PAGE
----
America’s older generation may have paid their financial dues and time in the labor market, but unfortunately they’re not immune to the housing crisis.
Continue Reading Below
According to a study by AARP, 600,000 homeowners of the over-50 set are in foreclosure, and about 625,000 are at least three months behind on their mortgage payments. Approximately 3.5 million boomers—16%—are underwater on their mortgages and owe more than their home is currently worth.
Unfortunately, experts say these figures are not surprising.
“The big issue is the depreciation of homes,” says George Roddy, foreclosure expert and president of Foreclosure Listing Service in Dallas. “If you owe more than your home is worth it’s senseless to try and sell it because you’ll have to come to the selling table with cash.”
The economics of owning a house are not what they used to be, Roddy says, adding that the increased cost of things like gasoline, food, taxes and electricity have made it harder to become a stable homeowner.
“Prices for everything have gone up, but salaries have decreased and what you earn in your job is simply not keeping up with the costs you’re incurring for daily life,” he says. “Add that to the fact that the real estate market has been fairly dormant these last few years and you see why older Americans are affected the way they are.”
Continue Reading Below
He says retirees living on a fixed income are typically in “good shape” in a healthy economy when it comes to meeting their monthly mortgage payments, but in the current environment with inflation and rising costs, budgets become strained. “Usually, even when budgets are tight, people can get by, but the super- inflationary cost of living we’ve seen in the last five years have meant that a lot of people need to sell their properties to survive. The problem is if they’re underwater or behind on their mortgage, they simply can’t sell their homes.”
Most homeowners go into home ownership thinking, “If things get real bad, I can sell,” says Roddy. They see their home as a fluid asset that they can use for cash when things get tight, but when the home changes from an asset to a burden, it throws everything out of balance.
Since 2007, more than 1.5 million people over the age of 50 have lost their homes due to foreclosure, according to AARP. In 2011, the foreclosure rate on prime loans for homeowners over 50 was 23 times higher than it was in 2007. Losing a home or losing the ability to sell a home can be particularly dangerous for boomers due to their potential need to move to another location or generate cash from their home, says Grant Moon, owner of VA Loan Captain, a home loan consultancy for veterans.
“The older you get, the more dangerous it can be to go underwater, because you get stuck in your home,” says Moon.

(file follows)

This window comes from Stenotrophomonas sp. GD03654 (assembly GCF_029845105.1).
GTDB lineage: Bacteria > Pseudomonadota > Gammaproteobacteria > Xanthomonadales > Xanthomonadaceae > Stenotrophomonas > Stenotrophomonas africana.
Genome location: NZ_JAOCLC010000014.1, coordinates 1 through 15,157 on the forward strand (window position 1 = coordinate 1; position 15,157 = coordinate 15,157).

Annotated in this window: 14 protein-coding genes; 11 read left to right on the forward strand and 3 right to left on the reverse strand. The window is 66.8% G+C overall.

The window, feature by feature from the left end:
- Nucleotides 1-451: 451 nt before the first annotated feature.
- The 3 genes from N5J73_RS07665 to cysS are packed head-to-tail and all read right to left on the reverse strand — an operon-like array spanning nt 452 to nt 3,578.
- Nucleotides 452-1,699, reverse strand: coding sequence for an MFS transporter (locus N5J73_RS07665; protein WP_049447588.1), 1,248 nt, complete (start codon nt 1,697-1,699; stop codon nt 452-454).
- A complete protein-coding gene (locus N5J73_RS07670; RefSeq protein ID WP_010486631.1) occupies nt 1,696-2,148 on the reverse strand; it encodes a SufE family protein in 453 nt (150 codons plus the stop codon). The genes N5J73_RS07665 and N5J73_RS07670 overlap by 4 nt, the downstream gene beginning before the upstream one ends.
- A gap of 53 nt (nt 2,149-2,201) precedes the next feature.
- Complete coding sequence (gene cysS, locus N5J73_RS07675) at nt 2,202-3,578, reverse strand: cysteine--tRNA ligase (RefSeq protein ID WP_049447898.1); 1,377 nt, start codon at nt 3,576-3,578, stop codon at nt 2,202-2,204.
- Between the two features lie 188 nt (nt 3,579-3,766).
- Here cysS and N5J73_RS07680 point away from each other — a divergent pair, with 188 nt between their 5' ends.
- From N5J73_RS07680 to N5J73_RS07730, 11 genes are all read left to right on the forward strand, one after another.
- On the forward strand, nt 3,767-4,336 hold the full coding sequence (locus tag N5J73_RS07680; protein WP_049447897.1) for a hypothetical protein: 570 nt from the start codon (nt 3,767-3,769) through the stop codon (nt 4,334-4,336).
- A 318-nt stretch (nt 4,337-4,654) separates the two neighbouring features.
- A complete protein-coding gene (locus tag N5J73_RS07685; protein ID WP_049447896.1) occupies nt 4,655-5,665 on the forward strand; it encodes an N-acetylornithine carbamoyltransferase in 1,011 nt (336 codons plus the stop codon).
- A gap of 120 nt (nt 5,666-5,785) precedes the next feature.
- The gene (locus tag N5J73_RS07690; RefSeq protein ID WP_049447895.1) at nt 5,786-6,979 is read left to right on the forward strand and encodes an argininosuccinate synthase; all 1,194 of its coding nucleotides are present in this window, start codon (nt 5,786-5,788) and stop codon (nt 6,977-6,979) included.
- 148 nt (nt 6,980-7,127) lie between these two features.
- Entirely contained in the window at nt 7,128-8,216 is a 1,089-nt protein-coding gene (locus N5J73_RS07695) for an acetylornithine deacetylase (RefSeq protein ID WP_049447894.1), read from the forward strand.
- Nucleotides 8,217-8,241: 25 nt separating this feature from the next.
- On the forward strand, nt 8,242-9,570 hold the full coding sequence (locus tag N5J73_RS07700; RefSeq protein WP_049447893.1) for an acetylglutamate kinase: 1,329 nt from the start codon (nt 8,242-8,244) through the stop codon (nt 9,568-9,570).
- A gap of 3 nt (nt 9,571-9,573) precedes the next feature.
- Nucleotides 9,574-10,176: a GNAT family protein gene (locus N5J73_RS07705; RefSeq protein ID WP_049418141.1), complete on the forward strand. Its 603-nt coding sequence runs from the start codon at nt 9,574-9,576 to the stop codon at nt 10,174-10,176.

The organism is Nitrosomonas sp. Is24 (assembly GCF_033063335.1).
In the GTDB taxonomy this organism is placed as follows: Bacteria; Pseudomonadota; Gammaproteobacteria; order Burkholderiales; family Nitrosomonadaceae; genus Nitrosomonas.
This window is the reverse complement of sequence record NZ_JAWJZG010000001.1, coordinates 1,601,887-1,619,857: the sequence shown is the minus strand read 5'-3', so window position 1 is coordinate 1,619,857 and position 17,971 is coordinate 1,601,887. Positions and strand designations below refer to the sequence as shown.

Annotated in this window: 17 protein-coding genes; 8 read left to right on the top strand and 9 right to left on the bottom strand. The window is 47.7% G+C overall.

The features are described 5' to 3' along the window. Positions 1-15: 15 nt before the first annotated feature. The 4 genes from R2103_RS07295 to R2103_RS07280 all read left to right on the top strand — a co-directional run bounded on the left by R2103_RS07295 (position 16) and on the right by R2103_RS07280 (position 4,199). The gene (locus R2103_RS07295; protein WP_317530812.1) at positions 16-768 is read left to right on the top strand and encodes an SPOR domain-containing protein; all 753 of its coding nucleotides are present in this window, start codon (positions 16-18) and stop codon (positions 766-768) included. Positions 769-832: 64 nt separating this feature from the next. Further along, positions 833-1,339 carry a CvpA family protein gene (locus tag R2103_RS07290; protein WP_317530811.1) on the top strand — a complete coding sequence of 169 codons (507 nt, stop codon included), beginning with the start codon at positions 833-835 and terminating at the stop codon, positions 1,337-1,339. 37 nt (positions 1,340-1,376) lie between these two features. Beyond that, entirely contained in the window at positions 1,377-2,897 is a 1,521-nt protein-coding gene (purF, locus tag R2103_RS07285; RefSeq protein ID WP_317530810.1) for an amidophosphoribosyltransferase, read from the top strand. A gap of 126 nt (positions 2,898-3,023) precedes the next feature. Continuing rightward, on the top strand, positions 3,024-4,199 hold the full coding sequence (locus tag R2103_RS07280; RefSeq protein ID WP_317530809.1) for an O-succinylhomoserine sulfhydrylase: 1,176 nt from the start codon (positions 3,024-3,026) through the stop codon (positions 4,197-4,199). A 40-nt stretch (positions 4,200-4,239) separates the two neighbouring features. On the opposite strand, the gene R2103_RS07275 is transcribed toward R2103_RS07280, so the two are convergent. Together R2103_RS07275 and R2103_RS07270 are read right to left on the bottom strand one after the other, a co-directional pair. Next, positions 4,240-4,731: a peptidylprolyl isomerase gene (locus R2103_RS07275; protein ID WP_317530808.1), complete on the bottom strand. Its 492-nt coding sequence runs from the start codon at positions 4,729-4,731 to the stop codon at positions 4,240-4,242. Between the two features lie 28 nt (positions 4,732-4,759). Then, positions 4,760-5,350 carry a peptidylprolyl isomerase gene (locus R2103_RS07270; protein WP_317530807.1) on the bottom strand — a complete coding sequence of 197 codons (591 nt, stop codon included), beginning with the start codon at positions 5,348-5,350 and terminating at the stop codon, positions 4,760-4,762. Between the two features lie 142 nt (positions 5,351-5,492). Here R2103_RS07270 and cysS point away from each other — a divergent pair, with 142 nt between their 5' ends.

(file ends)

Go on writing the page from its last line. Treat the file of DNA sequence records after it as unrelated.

Many boomers may be planning to downsize their home, move into assisted living or simply make a change to a warmer climate for retirement, Moon says. Losing that ability to be flexible can completely change a person’s retirement years.
“A homeowner who is 62 today was 30 in 1980, and if they’ve been using their home as a cash machine for the last 30 years, getting second mortgages to pay for college, etc. then right now they have a big loan and the market has crashed down around them. We’re in a new day. This is a new kind of economy that no one has ever seen before,” Moon says.
For some people over 50, refinancing may be an option. Moon says his company gets at least 10 requests per week from boomer homeowners who simply want to know what their refinancing options are.
The new Harp 2.0 program allows underwater homeowners who haven’t missed a mortgage payment to apply for special refinancing options. “It’s a great program, but it’s not available to everyone. Homeowners should go to a trusted lender and ask if there’s a modification that can be made,” says Moon.
Homeowners who don’t qualify for the Harp 2.0 program should check with the bank that holds their mortgage to see if the bank is willing to work with them, he adds. Banks that have had numerous homes go into foreclosure should be more than happy to work with a homeowner to prevent another loss.
“If your bank holds a lot of mortgages in neighborhoods where everyone is foreclosing, then they will be more likely to work with you,” says Moon. “Because the local economy in those neighborhoods have crashed, the banks haven’t been able to recoup their losses. They will definitely want to avoid taking a further hit.”
One of the reasons Boomers are so affected in the housing crisis is because they’re more established in their careers and are more likely to have had the buying power to purchase a home, says Jason Auerbach, Divisional Manager at First Choice Loan Services, the mortgage division of First Choice Bank in Princeton, NJ.
“It’s a double-edged sword,” says Auerbach. “The older you get, the more success you’ve had, and the more likely you are to own a home. Unfortunately, if you’re over 50 and you’ve also been laid off, the more difficult it will be to find a job that pays commensurate to what you were making historically. If you’re making less money, it’s going to be harder to make those payments.”